It has been a long time coming: the river that flows through Canada’s capital and is safeguarded by Ottawa Riverkeeper has been formally designated a Canadian Heritage River.
The designation was announced jointly by the Federal Minister of Environment and the Ontario Minister of Natural Resources, who praised the Ottawa River’s “outstanding cultural and heritage values.”
Ottawa Riverkeeper is thrilled. “No river reverberates so strongly with the spirit of the Canadian people,” said Riverkeeper Meredith Brown. “The Ottawa River brings together the peoples of Ontario, Quebec, and First Nations. It has been the lifeblood for those who have lived in the river’s watershed for thousands of years, and it continues to shape our communities and our country.”
The road to Heritage status began more than 10 years ago, under the leadership of Len Hopkins, former member of Parliament and William Commanda, former Chief of the Kitigàn-zìbì Anishinàbeg First Nation and member of the Order of Canada. Hopkins and Commanda travelled the watershed for several years collecting stories, uniting people around the Ottawa River, and advocating for a Heritage River nomination. Sadly, a stall at the political level meant Hopkins and Commanda passed away before they could see that nomination become a designation.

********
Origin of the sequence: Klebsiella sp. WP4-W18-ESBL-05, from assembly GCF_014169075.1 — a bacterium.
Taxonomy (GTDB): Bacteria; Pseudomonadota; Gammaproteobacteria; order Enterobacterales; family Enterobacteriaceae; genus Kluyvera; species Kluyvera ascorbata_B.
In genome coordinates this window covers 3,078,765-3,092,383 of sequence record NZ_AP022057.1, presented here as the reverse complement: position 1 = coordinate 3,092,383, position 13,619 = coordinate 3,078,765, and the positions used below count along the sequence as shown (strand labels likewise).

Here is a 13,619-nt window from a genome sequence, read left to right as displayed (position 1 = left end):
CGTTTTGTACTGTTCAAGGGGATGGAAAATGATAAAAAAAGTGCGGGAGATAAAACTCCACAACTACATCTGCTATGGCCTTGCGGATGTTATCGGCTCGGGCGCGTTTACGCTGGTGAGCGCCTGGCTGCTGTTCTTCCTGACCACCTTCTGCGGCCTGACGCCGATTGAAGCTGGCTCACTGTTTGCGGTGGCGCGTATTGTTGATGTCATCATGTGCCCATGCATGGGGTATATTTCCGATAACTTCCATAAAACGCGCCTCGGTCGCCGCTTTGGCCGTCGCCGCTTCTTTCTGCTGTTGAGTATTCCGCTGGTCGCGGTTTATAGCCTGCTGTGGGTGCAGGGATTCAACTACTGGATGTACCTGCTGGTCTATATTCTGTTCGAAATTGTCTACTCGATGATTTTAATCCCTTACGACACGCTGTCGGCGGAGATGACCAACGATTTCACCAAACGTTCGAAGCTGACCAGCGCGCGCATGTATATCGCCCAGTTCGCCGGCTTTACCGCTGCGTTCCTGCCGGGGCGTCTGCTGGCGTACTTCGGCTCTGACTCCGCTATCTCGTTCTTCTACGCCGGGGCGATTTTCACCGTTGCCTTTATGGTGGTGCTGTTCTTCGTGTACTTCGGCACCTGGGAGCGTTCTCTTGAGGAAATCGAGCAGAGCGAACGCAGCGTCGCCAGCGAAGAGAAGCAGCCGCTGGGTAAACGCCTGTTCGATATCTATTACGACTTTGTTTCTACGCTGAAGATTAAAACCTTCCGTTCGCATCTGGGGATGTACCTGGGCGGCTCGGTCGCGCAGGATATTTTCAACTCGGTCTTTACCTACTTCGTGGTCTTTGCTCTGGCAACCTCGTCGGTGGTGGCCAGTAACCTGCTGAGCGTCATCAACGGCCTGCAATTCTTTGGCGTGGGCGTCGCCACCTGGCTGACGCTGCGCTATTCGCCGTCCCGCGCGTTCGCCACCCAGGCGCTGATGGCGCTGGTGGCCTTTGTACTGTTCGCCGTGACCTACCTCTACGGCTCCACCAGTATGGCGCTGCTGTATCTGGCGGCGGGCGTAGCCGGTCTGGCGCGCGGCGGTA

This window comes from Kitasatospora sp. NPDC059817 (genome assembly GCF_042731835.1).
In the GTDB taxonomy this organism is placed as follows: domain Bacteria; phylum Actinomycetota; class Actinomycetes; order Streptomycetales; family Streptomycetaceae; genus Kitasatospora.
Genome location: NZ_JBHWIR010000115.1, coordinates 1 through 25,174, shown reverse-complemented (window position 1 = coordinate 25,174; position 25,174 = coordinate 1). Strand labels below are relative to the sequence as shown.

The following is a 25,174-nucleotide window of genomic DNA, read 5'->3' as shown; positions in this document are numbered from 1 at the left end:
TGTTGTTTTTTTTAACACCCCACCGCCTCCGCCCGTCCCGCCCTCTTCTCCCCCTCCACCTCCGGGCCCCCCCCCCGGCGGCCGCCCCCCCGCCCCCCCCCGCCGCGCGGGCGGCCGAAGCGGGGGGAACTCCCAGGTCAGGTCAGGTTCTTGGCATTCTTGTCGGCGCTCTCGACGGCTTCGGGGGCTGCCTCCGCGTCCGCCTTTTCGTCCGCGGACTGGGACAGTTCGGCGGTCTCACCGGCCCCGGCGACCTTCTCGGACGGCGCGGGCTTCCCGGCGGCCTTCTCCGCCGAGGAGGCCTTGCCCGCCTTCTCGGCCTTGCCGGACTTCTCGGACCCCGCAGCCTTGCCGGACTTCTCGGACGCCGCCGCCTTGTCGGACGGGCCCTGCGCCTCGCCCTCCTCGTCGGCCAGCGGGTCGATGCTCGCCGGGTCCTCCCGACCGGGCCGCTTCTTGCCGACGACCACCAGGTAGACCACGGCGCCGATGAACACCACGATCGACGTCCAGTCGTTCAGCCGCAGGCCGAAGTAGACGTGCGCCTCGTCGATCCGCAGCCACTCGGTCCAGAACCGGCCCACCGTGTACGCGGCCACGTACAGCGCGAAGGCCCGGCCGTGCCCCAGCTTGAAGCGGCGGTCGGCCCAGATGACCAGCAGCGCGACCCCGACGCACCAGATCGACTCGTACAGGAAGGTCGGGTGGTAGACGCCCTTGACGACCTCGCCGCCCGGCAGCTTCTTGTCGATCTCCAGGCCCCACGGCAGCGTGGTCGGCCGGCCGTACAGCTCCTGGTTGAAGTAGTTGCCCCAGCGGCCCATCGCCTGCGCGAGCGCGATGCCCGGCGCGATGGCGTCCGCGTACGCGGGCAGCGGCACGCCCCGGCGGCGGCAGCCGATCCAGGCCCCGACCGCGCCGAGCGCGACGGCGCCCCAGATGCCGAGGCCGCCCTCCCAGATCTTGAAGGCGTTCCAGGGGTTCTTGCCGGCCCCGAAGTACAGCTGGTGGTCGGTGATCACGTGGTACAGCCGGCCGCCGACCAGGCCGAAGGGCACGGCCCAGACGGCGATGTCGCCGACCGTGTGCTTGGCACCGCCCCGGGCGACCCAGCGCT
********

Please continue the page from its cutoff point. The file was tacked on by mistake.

In the last two years, Ottawa Riverkeeper took the lead to rally for Heritage Designation. In May 2015 Ottawa Riverkeeper brought together more than 200 people from diverse sectors within the watershed, including municipal governments, First Nations, businesses, provincial and federal agencies and not-for-profit organizations for an Ottawa River Summit held in Gatineau, Quebec. Signatories agreed to work together to acknowledge and celebrate the cultural, heritage, and natural values within the Ottawa River Watershed. In July 2016, the federal government finally recognized and named the Ottawa River as one of Canada’s most important Heritage Rivers.
“Our shared river is rich in history and has played a critical role in shaping our culturally unique communities, and that is something we can all agree on,” said Brown. “This designation will enhance our collective sense of river pride and inspire people to respect and protect the river that flows through their communities and through their veins.”